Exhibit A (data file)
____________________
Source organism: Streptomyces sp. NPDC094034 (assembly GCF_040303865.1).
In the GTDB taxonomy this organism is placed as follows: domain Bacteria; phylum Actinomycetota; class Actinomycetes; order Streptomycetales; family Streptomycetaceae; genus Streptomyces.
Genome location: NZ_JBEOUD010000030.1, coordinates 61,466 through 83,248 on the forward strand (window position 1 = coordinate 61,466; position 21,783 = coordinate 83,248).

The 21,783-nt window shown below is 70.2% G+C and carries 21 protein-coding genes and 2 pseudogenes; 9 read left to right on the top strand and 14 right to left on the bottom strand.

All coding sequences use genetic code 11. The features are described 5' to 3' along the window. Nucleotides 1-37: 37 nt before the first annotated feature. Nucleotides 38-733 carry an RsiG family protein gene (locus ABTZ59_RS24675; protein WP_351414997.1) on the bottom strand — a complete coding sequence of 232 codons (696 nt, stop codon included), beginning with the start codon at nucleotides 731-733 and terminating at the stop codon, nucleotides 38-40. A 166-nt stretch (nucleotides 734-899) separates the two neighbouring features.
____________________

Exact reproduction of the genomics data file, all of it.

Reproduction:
Source organism: Streptomyces sp. NPDC094034 (assembly GCF_040303865.1).
In the GTDB taxonomy this organism is placed as follows: domain Bacteria; phylum Actinomycetota; class Actinomycetes; order Streptomycetales; family Streptomycetaceae; genus Streptomyces.
Genome location: NZ_JBEOUD010000030.1, coordinates 61,466 through 83,248 on the forward strand (window position 1 = coordinate 61,466; position 21,783 = coordinate 83,248).

The 21,783-nt window shown below is 70.2% G+C and carries 21 protein-coding genes and 2 pseudogenes; 9 read left to right on the top strand and 14 right to left on the bottom strand.

All coding sequences use genetic code 11. The features are described 5' to 3' along the window. Nucleotides 1-37: 37 nt before the first annotated feature. Nucleotides 38-733 carry an RsiG family protein gene (locus ABTZ59_RS24675; protein WP_351414997.1) on the bottom strand — a complete coding sequence of 232 codons (696 nt, stop codon included), beginning with the start codon at nucleotides 731-733 and terminating at the stop codon, nucleotides 38-40. A 166-nt stretch (nucleotides 734-899) separates the two neighbouring features.